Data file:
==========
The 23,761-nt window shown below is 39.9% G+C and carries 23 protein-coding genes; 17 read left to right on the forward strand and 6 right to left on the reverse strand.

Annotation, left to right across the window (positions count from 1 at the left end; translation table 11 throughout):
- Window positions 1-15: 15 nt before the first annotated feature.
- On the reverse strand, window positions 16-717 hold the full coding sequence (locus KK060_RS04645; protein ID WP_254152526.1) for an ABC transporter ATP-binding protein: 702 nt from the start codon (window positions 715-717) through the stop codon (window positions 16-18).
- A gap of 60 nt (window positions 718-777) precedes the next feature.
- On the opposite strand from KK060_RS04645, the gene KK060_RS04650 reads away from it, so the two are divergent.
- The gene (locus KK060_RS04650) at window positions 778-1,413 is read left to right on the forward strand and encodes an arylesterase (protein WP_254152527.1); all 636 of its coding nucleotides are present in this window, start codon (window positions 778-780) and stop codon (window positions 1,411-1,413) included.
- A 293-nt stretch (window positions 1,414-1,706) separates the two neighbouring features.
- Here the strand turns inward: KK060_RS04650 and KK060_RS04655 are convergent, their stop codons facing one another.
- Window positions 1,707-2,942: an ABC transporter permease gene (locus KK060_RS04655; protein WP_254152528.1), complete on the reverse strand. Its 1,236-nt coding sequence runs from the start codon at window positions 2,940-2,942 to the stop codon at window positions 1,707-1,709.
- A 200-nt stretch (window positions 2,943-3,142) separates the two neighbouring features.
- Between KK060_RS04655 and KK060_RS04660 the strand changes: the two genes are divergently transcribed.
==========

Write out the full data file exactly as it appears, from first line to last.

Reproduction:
The 23,761-nt window shown below is 39.9% G+C and carries 23 protein-coding genes; 17 read left to right on the forward strand and 6 right to left on the reverse strand.

Annotation, left to right across the window (positions count from 1 at the left end; translation table 11 throughout):
- Window positions 1-15: 15 nt before the first annotated feature.
- On the reverse strand, window positions 16-717 hold the full coding sequence (locus KK060_RS04645; protein ID WP_254152526.1) for an ABC transporter ATP-binding protein: 702 nt from the start codon (window positions 715-717) through the stop codon (window positions 16-18).
- A gap of 60 nt (window positions 718-777) precedes the next feature.
- On the opposite strand from KK060_RS04645, the gene KK060_RS04650 reads away from it, so the two are divergent.
- The gene (locus KK060_RS04650) at window positions 778-1,413 is read left to right on the forward strand and encodes an arylesterase (protein WP_254152527.1); all 636 of its coding nucleotides are present in this window, start codon (window positions 778-780) and stop codon (window positions 1,411-1,413) included.
- A 293-nt stretch (window positions 1,414-1,706) separates the two neighbouring features.
- Here the strand turns inward: KK060_RS04650 and KK060_RS04655 are convergent, their stop codons facing one another.
- Window positions 1,707-2,942: an ABC transporter permease gene (locus KK060_RS04655; protein WP_254152528.1), complete on the reverse strand. Its 1,236-nt coding sequence runs from the start codon at window positions 2,940-2,942 to the stop codon at window positions 1,707-1,709.
- A 200-nt stretch (window positions 2,943-3,142) separates the two neighbouring features.
- Between KK060_RS04655 and KK060_RS04660 the strand changes: the two genes are divergently transcribed.